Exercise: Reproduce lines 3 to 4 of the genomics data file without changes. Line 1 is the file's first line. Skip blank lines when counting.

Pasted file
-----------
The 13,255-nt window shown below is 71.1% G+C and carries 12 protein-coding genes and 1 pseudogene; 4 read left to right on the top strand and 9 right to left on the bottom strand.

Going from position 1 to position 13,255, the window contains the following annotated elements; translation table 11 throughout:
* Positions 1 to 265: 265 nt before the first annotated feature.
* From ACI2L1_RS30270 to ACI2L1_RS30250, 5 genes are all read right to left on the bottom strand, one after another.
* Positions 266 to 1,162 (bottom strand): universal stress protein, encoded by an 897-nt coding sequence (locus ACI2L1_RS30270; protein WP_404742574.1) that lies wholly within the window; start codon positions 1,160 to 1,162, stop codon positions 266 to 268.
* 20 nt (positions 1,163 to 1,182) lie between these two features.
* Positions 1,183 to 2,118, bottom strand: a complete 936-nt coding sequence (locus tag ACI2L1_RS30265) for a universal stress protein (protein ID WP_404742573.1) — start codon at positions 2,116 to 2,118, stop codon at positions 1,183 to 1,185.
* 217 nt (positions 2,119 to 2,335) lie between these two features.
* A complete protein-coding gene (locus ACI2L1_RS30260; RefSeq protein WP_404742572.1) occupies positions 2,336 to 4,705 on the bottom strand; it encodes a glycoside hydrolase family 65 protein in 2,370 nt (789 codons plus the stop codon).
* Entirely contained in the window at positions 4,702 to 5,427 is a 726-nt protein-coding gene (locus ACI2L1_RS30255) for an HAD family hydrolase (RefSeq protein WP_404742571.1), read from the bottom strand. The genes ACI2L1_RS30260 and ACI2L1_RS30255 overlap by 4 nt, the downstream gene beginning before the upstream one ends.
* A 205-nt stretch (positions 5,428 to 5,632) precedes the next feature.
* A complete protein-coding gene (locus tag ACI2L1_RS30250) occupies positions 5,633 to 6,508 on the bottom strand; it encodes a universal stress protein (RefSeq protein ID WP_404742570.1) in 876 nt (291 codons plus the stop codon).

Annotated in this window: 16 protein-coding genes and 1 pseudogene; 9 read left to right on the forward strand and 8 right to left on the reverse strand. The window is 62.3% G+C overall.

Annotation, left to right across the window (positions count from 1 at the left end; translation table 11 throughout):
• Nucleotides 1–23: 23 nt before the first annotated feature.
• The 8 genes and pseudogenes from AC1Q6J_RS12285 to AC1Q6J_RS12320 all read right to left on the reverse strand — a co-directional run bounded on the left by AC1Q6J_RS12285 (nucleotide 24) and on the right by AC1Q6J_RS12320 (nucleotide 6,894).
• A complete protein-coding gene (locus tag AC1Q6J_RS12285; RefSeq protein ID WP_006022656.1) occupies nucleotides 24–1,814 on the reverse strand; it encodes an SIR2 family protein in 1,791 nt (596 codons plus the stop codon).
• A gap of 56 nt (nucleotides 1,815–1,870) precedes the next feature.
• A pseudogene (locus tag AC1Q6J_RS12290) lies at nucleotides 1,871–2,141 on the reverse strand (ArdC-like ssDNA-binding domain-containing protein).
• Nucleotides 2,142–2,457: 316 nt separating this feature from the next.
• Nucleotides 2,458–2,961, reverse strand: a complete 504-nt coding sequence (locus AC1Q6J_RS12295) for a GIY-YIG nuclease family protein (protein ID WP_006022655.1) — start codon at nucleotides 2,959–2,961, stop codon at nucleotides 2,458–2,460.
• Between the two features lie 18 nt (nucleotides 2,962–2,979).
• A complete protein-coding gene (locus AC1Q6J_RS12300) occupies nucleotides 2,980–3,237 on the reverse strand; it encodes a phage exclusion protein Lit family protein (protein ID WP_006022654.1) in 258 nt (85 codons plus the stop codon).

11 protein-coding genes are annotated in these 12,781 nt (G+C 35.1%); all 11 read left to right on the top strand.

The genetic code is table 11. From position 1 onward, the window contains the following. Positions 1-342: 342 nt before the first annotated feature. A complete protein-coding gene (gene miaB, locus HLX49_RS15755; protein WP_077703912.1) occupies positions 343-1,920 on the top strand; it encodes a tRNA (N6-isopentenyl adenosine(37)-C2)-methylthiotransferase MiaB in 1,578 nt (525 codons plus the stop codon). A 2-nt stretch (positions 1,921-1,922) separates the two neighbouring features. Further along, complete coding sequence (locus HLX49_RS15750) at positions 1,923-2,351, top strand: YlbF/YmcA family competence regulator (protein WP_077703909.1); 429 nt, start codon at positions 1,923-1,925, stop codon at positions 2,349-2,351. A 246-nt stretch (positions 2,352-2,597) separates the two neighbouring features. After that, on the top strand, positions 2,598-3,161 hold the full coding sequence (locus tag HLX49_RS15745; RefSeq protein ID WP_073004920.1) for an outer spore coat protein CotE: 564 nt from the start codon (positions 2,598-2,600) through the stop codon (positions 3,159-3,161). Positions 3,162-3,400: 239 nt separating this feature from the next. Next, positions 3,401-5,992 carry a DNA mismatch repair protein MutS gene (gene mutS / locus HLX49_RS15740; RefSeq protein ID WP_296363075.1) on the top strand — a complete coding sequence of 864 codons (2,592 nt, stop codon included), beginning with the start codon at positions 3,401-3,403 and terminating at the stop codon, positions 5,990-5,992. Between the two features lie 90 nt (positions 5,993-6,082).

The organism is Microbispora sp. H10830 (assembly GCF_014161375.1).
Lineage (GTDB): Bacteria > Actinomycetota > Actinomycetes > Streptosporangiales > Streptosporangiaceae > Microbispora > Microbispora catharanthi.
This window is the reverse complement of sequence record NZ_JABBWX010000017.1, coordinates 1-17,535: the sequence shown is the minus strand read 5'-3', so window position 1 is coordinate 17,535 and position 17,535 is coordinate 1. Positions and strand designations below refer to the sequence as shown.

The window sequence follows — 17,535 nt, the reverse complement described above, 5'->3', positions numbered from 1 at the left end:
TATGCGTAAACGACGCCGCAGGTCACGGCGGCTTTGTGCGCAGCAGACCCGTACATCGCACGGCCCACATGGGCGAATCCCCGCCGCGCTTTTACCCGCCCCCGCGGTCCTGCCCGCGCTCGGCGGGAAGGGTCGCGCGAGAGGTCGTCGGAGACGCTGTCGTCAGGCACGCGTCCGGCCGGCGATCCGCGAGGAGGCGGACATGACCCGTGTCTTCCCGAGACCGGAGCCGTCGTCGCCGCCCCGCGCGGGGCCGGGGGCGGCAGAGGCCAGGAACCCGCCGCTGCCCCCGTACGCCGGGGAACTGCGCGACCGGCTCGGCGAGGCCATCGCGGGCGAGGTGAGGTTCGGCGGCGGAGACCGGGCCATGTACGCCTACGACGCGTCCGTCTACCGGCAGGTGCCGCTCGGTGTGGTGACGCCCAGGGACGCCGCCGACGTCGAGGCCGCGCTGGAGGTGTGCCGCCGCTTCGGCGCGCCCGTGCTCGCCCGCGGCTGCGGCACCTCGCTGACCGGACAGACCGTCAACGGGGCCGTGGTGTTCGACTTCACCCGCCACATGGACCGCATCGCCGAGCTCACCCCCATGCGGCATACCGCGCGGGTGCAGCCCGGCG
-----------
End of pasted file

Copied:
* Positions 1 to 265: 265 nt before the first annotated feature.
* From ACI2L1_RS30270 to ACI2L1_RS30250, 5 genes are all read right to left on the bottom strand, one after another.